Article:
He hardly needed something like a remember-me moment. (Not with his ubiquitous smiling presence in the L.A. marketplace and on national TV in sandwich ads.) The Clippers' Blake Griffin may not have been playing in the NBA all those months, but he never really went too far away. Still, reintroduction to local fans seemed almost required, considering it was nearly a year since he played his last game at Staples Center. Done and done. It came in the first fast-breaking 20 seconds: Baron Davis to Eric Gordon to Griffin, finishing with a tidy dunk Thursday night.
August 28, 2012 | By Richard Simon
WASHINGTON -- A former senator. A scandal. A court case over campaign spending.  Not John Edwards. This time, it's former Sen. Larry Craig (R-Idaho), who's fighting the Federal Elections Commission's attempt to force him to pay back more than $200,000 in campaign funds. Craig used the funds for his legal expenses in connection with his 2007 arrest at a men's restroom.  The FEC contends the expenses were "not made in connection with his campaign for federal office or for ordinary and necessary expenses incurred in connection with his duties as a senator.
February 13, 2013 | By Emily Alpert
Days after his arrest was ordered, the former president of the Maldives sought refuge Wednesday at the Indian embassy, the latest twist in a political saga that has gripped the chain of islands south of India. Mohamed Nasheed stepped down as president last year after weeks of turmoil, set off by his decision last February to arrest a judge whose rulings he claimed were politically tainted. He and his backers later said he was forced to resign by forces loyal to his country's longtime autocracy, which held sway over the Maldives until its first democratic elections roughly four and a half years ago. In August, a national commission countered that there was no coup and concluded that Nasheed had run afoul of the constitution by arresting the judge, findings that triggered new rounds of protests.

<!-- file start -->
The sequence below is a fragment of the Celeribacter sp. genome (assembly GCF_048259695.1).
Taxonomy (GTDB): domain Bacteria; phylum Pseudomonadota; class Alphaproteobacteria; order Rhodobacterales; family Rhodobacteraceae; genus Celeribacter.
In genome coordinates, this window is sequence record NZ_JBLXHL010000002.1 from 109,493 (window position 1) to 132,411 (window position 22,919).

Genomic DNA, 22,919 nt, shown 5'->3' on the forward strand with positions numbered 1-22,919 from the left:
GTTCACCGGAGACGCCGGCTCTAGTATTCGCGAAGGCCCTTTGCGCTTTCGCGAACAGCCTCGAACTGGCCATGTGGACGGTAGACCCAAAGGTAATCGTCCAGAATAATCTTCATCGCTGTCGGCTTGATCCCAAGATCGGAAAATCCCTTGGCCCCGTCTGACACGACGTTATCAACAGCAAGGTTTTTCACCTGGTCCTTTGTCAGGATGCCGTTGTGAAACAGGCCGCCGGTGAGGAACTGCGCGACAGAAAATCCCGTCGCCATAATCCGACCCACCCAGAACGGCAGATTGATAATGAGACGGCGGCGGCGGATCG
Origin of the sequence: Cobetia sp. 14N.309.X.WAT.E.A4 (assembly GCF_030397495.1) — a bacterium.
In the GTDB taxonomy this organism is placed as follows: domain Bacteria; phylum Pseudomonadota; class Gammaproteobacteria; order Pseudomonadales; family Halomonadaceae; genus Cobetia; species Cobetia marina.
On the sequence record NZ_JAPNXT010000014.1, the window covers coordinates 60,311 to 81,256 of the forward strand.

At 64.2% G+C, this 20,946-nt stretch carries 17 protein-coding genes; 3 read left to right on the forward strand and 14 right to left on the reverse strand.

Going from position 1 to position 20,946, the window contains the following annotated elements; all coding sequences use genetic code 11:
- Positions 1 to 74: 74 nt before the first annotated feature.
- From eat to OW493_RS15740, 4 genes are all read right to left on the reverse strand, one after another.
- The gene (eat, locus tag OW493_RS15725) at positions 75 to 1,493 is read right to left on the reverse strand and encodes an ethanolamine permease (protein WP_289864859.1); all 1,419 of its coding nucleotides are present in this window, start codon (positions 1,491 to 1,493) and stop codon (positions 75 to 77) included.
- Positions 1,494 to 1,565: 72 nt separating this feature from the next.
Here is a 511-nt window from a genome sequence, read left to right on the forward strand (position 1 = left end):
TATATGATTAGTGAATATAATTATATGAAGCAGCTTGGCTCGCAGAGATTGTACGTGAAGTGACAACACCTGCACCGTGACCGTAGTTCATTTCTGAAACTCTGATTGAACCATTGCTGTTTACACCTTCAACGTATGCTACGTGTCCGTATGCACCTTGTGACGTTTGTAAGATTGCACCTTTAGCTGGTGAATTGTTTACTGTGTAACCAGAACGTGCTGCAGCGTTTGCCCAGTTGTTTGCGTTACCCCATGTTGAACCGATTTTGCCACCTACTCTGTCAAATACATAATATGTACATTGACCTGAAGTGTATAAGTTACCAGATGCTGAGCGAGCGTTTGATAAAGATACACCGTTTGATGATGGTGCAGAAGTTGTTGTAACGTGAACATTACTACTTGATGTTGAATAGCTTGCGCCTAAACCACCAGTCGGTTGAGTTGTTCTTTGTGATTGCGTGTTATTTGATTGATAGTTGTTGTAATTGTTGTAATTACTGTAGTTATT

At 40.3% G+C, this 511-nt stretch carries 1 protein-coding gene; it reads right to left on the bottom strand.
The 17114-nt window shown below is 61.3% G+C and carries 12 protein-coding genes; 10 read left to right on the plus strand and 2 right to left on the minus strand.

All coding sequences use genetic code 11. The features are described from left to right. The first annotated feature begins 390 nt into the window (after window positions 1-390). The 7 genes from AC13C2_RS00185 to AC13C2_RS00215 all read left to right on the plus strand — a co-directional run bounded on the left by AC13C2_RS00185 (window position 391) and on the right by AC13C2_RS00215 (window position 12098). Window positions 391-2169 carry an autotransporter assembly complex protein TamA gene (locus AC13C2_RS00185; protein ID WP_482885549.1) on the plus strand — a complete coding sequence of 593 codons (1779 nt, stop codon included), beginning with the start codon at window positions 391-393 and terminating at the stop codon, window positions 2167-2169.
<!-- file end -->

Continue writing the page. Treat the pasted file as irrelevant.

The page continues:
December 26, 1985 | SEBASTIAN DORTCH, Times Staff Writer
When the defendant in a court case tried his best to destroy the evidence against him, Pete Favor was there to save the day. "Four years ago, I caught a guy eating the evidence in a case," Favor said. "He tore off his signature from a court document . . . and placed it in his mouth, so I reported it right away to the bailiff." Favor is neither an ex-Marine nor a black belt in karate--but a proud member of the San Diego Court Watchers Assn.
May 28, 2011 | Bill Dwyre
The most troubling thing about the current drug accusation against Lance Armstrong is that, at first blush, it doesn't seem to be all that troubling. Famous cyclist, seven-time winner of the Tour de France, is accused of enhancing his performance. Yawn. Yet another of his former teammates points a finger, and does so on national television, CBS' "60 Minutes," no less. The teammate, Tyler Hamilton, with little comprehensible reason to lie, fesses up to his own drug-enhancing use and goes into detail about wheres, whens and hows of Armstrong's use. In some cases, he does so as an eyewitness.